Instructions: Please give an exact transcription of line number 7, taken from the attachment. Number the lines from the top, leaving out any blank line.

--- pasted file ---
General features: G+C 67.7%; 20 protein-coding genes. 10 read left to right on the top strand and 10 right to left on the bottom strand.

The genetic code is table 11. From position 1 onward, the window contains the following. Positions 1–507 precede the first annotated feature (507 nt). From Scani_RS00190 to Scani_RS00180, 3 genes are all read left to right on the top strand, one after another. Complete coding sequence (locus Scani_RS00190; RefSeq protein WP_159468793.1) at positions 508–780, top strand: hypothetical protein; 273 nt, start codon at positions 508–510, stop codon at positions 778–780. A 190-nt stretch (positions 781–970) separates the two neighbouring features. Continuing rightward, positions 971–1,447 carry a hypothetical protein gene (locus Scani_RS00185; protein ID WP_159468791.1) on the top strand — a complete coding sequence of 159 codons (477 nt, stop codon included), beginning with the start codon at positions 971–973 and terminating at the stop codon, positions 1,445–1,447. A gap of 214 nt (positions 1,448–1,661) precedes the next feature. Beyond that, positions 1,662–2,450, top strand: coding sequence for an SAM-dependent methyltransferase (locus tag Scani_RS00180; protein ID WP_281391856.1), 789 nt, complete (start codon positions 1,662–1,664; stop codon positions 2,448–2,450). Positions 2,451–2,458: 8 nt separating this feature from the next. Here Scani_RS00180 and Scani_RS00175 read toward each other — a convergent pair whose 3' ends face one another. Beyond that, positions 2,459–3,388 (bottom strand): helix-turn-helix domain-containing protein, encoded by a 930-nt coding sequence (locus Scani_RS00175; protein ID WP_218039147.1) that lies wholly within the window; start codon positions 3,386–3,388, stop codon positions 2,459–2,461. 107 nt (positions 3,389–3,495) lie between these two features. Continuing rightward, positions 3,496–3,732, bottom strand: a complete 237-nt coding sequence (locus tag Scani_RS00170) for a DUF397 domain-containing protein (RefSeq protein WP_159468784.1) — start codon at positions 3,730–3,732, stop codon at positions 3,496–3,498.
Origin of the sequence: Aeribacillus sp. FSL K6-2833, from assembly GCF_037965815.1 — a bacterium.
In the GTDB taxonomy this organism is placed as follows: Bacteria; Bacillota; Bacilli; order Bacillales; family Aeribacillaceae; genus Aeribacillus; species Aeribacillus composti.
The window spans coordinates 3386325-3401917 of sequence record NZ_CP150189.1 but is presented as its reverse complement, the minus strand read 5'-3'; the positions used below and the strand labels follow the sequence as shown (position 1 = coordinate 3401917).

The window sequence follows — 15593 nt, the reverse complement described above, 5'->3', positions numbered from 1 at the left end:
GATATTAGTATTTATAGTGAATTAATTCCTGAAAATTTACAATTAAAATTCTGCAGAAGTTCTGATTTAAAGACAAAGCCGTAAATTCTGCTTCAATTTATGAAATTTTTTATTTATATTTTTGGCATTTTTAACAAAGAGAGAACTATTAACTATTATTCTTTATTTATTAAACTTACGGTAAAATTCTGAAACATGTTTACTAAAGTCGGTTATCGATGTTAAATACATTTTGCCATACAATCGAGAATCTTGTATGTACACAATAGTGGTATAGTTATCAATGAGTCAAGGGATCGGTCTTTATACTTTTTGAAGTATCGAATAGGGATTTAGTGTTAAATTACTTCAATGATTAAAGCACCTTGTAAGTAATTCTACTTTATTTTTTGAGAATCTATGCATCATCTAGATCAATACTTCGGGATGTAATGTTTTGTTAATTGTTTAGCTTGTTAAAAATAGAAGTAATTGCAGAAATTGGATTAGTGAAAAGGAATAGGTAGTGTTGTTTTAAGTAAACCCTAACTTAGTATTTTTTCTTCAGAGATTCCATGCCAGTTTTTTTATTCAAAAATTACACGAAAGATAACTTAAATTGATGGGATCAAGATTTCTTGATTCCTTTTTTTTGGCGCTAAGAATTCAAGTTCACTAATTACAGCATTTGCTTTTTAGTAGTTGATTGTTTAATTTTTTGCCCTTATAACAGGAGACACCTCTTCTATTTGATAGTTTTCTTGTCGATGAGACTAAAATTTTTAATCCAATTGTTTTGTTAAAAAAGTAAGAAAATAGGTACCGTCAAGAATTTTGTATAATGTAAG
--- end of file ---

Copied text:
GATATTAGTATTTATAGTGAATTAATTCCTGAAAATTTACAATTAAAATTCTGCAGAAGTTCTGATTTAAAGACAAAGCCGTAAATTCTGCTTCAATTTATGAAATTTTTTATTTATATTTTTGGCATTTTTAACAAAGAGAGAACTATTAACTATTATTCTTTATTTATTAAACTTACGGTAAAATTCTGAAACATGTTTACTAAAGTCGGTTATCGATGTTAAATACATTTTGCCATACAATCGAGAATCTTGTATGTACACAATAGTGGTATAGTTATCAATGAGTCAAGGGATCGGTCTTTATACTTTTTGAAGTATCGAATAGGGATTTAGTGTTAAATTACTTCAATGATTAAAGCACCTTGTAAGTAATTCTACTTTATTTTTTGAGAATCTATGCATCATCTAGATCAATACTTCGGGATGTAATGTTTTGTTAATTGTTTAGCTTGTTAAAAATAGAAGTAATTGCAGAAATTGGATTAGTGAAAAGGAATAGGTAGTGTTGTTTTAAGTAAACCCTAACTTAGTATTTTTTCTTCAGAGATTCCATGCCAGTTTTTTTATTCAAAAATTACACGAAAGATAACTTAAATTGATGGGATCAAGATTTCTTGATTCCTTTTTTTTGGCGCTAAGAATTCAAGTTCACTAATTACAGCATTTGCTTTTTAGTAGTTGATTGTTTAATTTTTTGCCCTTATAACAGGAGACACCTCTTCTATTTGATAGTTTTCTTGTCGATGAGACTAAAATTTTTAATCCAATTGTTTTGTTAAAAAAGTAAGAAAATAGGTACCGTCAAGAATTTTGTATAATGTAAG